Madeline Ashby's Reviews > Half the Day is Night

Half the Day is Night by Maureen F. McHugh
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Sep 15, 11

Read in September, 2011

I really wanted to finish this. Truly, I did. I had a big long car trip with which to do so, and everything. And after reading a recent post by Charlie Stross on reading more work by female writers, I decided to give this one a go. It was very engaging in its first half, but then the characters begin making decisions that make very little sense -- one protagonist decides to simply disappear from accusations that have yet to be made, while another succumbs to corporate pressure and loses her life's work. Not very much is made of either of these changes, and I got the sense that I was simply observing these two lives unfolding without a satisfactory arc or change. Neither had come to any definitive conclusions about life, aside from the fact that half of it was dark and scary. This is something that both of them already knew, and certainly something that the reader had been apprised of over and over throughout the story. It wasn't a theme or a revelation, but rather a state of being. This was why I couldn't really finish it -- it didn't seem to be leading anywhere.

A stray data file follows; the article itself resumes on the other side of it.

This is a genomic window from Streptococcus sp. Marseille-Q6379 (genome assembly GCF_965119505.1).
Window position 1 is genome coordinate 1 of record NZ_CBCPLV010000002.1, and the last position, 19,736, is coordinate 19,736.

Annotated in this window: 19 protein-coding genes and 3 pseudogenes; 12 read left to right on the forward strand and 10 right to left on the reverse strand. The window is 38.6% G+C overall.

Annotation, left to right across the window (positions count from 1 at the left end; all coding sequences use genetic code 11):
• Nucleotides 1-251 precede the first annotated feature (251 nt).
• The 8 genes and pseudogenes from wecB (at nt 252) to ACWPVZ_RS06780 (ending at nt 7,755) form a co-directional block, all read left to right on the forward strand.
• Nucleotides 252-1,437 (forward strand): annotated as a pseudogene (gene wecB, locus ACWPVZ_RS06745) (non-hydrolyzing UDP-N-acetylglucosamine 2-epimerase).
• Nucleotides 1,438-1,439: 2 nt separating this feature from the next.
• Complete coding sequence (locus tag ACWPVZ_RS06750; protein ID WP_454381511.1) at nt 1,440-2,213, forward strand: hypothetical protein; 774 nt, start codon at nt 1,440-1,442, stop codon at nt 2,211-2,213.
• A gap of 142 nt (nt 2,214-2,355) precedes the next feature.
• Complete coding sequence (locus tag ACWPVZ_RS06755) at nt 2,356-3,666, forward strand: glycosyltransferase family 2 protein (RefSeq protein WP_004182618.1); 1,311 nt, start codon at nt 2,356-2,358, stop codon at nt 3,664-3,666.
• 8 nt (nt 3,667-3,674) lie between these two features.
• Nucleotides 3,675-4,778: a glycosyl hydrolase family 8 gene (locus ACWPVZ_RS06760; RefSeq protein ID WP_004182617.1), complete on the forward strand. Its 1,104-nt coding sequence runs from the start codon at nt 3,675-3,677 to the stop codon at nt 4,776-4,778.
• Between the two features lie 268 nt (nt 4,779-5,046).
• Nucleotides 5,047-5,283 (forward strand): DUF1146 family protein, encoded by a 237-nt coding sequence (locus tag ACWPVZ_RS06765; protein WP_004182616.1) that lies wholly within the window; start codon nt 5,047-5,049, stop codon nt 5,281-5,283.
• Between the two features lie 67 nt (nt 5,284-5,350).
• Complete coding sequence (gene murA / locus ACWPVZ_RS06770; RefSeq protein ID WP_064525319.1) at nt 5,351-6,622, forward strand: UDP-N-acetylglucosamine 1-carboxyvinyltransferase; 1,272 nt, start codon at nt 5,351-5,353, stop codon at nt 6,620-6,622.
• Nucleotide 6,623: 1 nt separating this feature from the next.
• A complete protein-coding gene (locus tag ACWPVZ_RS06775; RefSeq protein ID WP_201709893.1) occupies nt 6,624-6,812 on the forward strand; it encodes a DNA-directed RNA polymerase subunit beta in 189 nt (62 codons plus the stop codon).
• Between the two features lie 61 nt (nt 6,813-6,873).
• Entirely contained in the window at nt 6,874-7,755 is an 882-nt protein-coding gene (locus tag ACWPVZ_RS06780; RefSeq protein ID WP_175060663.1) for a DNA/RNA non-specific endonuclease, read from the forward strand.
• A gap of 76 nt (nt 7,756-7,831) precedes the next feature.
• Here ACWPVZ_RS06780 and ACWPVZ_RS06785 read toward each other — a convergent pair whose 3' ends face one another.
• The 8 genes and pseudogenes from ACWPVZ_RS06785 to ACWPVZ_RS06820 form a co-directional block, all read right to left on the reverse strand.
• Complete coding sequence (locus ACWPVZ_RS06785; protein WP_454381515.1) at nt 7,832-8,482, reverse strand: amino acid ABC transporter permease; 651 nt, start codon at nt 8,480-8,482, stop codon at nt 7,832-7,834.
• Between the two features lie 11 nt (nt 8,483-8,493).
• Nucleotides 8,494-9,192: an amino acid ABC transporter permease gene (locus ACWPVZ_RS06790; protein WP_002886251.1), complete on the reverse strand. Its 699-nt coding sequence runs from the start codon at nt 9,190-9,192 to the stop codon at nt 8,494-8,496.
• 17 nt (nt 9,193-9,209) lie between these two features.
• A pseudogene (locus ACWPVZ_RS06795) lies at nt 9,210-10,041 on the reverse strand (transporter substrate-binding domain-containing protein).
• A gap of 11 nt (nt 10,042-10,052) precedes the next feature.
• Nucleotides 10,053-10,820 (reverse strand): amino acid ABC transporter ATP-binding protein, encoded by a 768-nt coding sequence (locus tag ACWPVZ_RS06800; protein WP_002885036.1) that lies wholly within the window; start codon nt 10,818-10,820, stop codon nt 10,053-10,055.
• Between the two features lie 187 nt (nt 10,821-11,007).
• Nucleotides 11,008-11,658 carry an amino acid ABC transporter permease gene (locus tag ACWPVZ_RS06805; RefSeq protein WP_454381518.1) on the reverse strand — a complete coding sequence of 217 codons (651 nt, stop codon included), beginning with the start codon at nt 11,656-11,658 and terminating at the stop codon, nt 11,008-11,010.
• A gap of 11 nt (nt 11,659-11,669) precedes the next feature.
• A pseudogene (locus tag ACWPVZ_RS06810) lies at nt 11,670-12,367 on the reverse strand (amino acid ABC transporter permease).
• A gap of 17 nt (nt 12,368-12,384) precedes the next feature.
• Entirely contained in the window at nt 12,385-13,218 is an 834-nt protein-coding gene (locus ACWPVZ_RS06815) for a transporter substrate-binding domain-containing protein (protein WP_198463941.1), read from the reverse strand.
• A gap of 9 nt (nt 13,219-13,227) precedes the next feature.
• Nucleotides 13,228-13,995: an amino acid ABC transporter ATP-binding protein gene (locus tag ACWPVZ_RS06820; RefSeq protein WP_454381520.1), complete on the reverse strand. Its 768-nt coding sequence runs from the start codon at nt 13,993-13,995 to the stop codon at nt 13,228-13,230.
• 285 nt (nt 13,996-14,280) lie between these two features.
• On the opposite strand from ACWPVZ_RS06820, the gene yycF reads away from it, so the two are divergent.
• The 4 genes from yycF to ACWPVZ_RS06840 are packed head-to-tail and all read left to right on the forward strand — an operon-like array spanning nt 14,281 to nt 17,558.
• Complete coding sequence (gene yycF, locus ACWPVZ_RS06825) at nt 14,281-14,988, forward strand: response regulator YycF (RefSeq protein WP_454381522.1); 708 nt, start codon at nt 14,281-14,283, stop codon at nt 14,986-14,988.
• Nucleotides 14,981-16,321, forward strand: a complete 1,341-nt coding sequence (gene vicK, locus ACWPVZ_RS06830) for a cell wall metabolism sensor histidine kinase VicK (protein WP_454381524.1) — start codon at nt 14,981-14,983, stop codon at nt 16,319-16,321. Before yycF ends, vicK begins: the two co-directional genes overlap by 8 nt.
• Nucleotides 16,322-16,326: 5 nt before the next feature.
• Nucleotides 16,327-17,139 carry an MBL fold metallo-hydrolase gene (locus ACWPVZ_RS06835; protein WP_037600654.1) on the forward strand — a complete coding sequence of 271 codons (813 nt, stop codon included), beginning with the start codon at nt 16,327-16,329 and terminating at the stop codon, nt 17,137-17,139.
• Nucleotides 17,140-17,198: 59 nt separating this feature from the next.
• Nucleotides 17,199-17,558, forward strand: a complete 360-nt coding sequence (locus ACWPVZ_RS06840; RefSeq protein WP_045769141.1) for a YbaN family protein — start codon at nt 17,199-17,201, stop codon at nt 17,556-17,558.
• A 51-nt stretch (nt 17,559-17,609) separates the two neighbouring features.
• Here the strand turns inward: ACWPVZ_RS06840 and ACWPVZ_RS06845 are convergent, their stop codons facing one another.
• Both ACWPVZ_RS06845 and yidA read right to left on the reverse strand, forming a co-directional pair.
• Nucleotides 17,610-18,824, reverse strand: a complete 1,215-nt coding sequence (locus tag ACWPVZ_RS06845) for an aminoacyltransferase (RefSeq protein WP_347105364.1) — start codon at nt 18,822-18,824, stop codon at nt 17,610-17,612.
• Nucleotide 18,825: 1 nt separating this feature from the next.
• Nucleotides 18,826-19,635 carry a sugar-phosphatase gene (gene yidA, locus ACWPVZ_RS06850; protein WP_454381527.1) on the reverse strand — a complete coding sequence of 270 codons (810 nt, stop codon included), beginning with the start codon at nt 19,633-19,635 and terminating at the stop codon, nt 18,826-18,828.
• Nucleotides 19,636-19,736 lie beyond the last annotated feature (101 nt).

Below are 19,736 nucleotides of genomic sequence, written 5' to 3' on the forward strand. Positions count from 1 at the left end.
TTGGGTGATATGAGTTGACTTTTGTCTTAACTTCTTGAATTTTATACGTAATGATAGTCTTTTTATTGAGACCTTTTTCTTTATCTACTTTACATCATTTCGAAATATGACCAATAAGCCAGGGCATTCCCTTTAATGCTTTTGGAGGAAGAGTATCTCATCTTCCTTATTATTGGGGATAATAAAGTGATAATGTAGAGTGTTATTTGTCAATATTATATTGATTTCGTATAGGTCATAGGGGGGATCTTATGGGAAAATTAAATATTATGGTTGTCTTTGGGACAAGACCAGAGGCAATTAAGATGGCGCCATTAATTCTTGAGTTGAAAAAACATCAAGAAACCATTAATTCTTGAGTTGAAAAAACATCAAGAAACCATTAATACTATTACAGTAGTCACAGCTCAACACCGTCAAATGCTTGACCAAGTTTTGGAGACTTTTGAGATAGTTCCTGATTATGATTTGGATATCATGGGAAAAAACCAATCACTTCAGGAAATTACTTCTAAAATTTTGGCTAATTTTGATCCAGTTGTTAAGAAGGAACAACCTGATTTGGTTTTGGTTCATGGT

That said, it's quite well-written and very imaginative. It also shines a light on cultures that don't get a lot of play in some SF, most prominently those of the Caribbean islands. McHugh has also obviously thought out what poverty would be like underwater, and has taken an "as above, so below" approach to her underwater society. Parts of that society struck me as deeply implausible, and it's also never made entirely clear what has made the surface so much less hospitable, but there's enough interesting detail here that the underwater poleis make sense on their own. If you're into urban planning or how cities work, read this book.
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